Social Media: Use It, Don’t Abuse It

The title of this post does not refer to the insensate way in which many people update their Facebook statuses with mundane and useless information about their daily lives every five minutes. Instead, I hope to reflect on the way that social media and the Internet can either be utilized as a dynamic tool for social change, or an outlet for passive complaints.

To the seasoned activist, social media presents several new opportunities. As the Gladwell article, “Small Change” and the Land article, “ Networked Activism” pointed out, the Internet creates a space to generate new ideas and connecting movements worldwide. Although there may not be one large online activist movement, the Internet can better facilitate communication between existing movements and social issues. For example, thanks to many fact sheets that were made accessible on websites created by National Women’s Law Center and Planned Parenthood, I was able to create fact sheets and resource guides this summer at my internship at Ms. Foundation for Women. I was able to more easily link aggregate facts to the political climate to create a unique resource for the Foundation; a resource that can be used by other researchers and reporters but also a resource that will help transition the goals of the foundation as they gauge what is currently most important to various movements. Resources such as these can make moments of solidarity more tangible, if done correctly.

Social media has also provided an efficient method of participation. I do not associate the word participation with the same negative connotation that Gladwell uses when he distinguishes participation from motivation for social change. Instead, I see participation as a key component of the activist movement. There is little effort and responsibility required to give small sums of money to a cause, and yet every cent raised on a breast cancer awareness website is one cent closer to a cure. Giving has become easier with the help of Twitter, Facebook, and websites, and should be recognized as an important aspect of activism. After all, many nonprofits and Foundations alike survive on donations. And now that giving has been made easier (just click a button!), it is more likely to occur.

However, these situations are specific to those who are already activists and operate through other mechanisms for social change as well, often times in some sort of hierarchy. In these situations, social media is a supplement, or a means to a greater event, rather than standing alone to create social change. People must recognize that Internet activity alone cannot facilitate meaningful change. Such is the case with the current Duke student “activist” attempts so be heard by the administration.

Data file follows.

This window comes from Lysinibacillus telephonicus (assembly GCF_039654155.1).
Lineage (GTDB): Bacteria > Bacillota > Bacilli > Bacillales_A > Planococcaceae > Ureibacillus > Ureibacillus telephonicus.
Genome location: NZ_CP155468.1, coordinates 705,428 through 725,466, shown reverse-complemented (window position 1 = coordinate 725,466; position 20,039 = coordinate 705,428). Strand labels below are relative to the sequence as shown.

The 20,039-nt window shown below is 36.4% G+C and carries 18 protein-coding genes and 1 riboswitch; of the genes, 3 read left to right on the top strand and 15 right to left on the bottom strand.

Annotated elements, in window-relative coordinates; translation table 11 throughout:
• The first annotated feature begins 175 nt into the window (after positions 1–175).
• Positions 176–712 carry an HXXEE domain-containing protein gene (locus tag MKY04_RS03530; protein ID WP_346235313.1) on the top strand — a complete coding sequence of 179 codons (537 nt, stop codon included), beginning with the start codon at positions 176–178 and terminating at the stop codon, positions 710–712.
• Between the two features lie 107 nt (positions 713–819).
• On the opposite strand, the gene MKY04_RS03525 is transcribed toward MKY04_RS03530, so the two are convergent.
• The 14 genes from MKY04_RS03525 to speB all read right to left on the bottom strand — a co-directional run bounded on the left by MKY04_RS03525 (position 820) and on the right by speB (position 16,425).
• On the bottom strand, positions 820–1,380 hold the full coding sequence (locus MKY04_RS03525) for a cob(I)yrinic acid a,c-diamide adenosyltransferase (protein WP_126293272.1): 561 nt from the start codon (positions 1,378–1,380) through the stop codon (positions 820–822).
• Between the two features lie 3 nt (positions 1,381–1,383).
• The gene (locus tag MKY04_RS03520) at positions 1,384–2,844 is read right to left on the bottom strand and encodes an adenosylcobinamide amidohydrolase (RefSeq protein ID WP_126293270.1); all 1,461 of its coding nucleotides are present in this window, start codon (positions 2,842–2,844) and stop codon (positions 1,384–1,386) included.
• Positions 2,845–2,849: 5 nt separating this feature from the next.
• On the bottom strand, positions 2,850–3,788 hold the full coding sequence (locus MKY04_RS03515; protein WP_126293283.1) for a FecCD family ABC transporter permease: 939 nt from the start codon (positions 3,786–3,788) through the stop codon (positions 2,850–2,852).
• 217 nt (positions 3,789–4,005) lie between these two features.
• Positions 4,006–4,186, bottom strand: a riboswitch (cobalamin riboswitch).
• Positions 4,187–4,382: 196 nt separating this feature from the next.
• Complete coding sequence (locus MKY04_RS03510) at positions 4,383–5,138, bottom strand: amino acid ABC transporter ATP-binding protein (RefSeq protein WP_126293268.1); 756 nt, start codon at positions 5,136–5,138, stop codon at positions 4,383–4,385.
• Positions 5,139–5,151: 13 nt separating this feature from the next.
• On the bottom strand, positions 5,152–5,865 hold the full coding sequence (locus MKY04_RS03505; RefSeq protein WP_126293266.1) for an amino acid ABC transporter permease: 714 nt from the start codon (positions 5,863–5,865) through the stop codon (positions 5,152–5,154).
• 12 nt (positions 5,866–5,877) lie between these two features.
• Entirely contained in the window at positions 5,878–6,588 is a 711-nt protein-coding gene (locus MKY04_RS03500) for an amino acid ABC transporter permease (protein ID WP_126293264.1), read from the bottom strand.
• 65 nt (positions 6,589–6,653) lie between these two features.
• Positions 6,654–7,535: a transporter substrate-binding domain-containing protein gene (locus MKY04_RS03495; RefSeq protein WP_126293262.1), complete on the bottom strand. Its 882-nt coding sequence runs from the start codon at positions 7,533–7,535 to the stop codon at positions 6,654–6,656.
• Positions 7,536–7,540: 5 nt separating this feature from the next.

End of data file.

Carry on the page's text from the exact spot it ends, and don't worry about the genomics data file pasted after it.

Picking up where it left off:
Recent decisions have been made by Larry Moneta & Co. that have angered the students; the cancellation of tailgate, the Merchants on Points change, rumored renovations to West Union, and of course the changes to the Housing Model. The main argument on campus has been that the administration fails to include students in the decision making processes that ultimately impact them the most. Over the past weeks, student displeasure has reached a new high. Many Chronicle articles have been written commenting on the pitfalls of the administration, and someone has even created a blog: and a Facebook group: that call for the dismissal of several administration. The Facebook group even contains a manifesto of sorts that argues “Students have a voice in their administration, as they are stakeholders […] students are permitted their civil rights- Students are permitted their civil rights – including but not limited to the right to assemble, the right to speak freely both for and against their administrators, and are entitled to the presumption of innocence in student conduct investigations [and] The undergraduate experience is a cherished one that is not significantly altered without input from students, alumni, faculty, and administrators. No one group has sole exclusive license to do what they want without any constraints – especially not administrators, whose role is not dictatorial control but instead to manage the affairs of this great university.”